Hopp til innhold

Get alerts of updates about «The effect of involuntary treatment with antipsychotic medication»

How often would you like to receive alerts from fhi.no? (This affects all your alerts)
Do you also want alerts about:

The email address you register will only be used to send you these alerts. You can cancel your alerts and delete your email address at any time by following the link in the alerts you receive.
Read more about the privacy policy for fhi.no

You have subscribed to alerts about:

  • The effect of involuntary treatment with antipsychotic medication

Systematic review

The effect of involuntary treatment with antipsychotic medication: a systematic review

Published

The purpose of this systematic review is to summarize research on the effect of involuntary treatment with antipsychotics compared with voluntary treatment with antipsychotics in peo-ple over 16 years of age diagnosed with psychotic disorders.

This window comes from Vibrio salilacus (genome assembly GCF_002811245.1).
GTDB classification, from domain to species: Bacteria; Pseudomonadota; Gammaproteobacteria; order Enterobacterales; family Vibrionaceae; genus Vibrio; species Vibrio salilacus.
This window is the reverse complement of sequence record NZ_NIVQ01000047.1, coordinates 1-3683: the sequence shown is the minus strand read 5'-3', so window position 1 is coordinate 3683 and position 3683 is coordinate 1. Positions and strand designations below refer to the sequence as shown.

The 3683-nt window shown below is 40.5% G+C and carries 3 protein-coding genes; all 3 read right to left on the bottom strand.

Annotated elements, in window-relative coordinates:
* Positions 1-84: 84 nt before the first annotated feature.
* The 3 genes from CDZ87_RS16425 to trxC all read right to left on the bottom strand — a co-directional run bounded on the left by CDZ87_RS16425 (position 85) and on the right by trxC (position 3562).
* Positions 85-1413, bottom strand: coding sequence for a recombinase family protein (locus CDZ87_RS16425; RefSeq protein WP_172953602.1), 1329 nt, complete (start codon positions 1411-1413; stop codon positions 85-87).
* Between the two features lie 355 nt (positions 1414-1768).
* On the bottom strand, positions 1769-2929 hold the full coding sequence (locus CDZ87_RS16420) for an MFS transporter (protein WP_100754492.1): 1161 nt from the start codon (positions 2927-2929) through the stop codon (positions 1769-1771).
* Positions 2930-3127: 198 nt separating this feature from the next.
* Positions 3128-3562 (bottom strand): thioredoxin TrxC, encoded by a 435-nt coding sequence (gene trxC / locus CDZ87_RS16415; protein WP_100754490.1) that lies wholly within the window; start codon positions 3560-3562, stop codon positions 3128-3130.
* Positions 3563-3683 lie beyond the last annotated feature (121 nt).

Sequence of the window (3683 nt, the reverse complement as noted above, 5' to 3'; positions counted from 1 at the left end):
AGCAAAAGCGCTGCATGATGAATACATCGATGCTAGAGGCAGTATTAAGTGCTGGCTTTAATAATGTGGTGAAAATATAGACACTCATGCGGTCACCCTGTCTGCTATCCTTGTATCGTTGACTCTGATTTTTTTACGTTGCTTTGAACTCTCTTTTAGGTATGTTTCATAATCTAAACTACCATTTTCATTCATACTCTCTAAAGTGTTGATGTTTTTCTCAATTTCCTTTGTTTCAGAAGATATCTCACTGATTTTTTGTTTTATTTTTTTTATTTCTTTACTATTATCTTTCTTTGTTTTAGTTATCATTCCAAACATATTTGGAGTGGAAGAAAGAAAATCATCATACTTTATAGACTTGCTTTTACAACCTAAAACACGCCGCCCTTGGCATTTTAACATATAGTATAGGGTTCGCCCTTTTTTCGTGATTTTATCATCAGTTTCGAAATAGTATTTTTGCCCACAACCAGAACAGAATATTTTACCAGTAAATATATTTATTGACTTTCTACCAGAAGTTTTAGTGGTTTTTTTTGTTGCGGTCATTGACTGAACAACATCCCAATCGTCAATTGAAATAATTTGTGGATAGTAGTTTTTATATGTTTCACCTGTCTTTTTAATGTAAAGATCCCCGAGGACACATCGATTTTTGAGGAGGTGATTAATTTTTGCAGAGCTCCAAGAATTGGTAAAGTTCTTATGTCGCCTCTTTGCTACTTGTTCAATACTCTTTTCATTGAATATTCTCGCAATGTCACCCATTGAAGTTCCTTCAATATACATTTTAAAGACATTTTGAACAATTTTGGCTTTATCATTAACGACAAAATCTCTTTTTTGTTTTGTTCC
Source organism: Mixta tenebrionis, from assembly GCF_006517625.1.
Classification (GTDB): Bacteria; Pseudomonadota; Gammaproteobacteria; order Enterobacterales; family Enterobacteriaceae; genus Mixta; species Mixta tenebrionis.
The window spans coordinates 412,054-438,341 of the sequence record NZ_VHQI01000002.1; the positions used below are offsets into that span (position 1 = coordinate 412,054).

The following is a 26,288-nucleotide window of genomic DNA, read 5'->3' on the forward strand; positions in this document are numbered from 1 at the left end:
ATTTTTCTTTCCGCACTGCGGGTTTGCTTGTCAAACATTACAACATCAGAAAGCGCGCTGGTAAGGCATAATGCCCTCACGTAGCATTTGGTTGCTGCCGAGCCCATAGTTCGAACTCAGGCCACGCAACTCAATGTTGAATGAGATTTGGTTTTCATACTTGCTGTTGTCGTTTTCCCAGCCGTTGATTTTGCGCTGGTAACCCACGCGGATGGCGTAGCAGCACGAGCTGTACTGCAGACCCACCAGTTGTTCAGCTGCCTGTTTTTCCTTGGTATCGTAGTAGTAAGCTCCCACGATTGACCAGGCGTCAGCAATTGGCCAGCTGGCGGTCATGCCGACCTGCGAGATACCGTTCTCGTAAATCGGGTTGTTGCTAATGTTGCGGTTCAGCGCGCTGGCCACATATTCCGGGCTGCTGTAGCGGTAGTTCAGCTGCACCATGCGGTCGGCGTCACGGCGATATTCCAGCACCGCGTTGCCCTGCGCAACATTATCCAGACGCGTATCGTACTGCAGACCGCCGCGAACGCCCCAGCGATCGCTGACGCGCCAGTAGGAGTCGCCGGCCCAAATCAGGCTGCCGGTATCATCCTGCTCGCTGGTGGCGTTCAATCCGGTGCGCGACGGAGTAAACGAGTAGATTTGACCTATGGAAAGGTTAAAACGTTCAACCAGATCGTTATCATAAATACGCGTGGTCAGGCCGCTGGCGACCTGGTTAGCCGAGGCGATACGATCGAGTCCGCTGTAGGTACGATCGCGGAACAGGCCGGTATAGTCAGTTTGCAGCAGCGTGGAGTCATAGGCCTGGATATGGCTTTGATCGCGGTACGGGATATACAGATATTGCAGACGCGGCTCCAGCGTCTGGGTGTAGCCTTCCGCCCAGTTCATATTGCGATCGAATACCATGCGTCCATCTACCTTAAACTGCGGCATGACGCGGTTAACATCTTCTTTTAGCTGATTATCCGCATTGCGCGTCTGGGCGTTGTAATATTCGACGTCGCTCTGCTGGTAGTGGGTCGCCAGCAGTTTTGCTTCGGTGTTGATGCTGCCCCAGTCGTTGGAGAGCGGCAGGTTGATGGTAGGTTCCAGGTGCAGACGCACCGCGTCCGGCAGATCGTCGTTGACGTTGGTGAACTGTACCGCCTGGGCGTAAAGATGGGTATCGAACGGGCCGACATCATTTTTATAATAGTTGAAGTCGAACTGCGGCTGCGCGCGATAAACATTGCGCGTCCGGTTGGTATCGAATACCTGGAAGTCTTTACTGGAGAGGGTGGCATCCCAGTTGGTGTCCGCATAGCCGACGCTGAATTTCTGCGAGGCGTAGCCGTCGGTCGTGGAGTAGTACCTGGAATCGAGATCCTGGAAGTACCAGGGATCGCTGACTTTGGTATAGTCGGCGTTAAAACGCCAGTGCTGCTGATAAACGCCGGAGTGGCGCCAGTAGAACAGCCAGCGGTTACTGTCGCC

Forside Covid-19 Fødeland sosioøk.jpg

The purpose of this systematic review is to summarize research on the effect of involuntary treatment with antipsychotics compared with voluntary treatment with antipsychotics in peo-ple over 16 years of age diagnosed with psychotic disorders.


Downloadable as PDF. In Norwegian. English summary.

About this publication

  • Year: 2021
  • By: Norwegian Institute of Public Health
  • Authors Jardim PSJ, Borge TC, Dahm KT, Müller AE, Hval G.
  • ISBN (digital): 978-82-8406-184-9

Key message

Research based knowledge about the effect of antipsychotics largely comes from studies where patients receive medication voluntarily. In a real-life setting, there are also patients who receive antipsychotics involuntarily.

The purpose of this systematic review is to summarize research on the effect of involuntary treatment with antipsychotics compared with voluntary treatment with antipsychotics in people over 16 years of age diagnosed with psychotic disorders.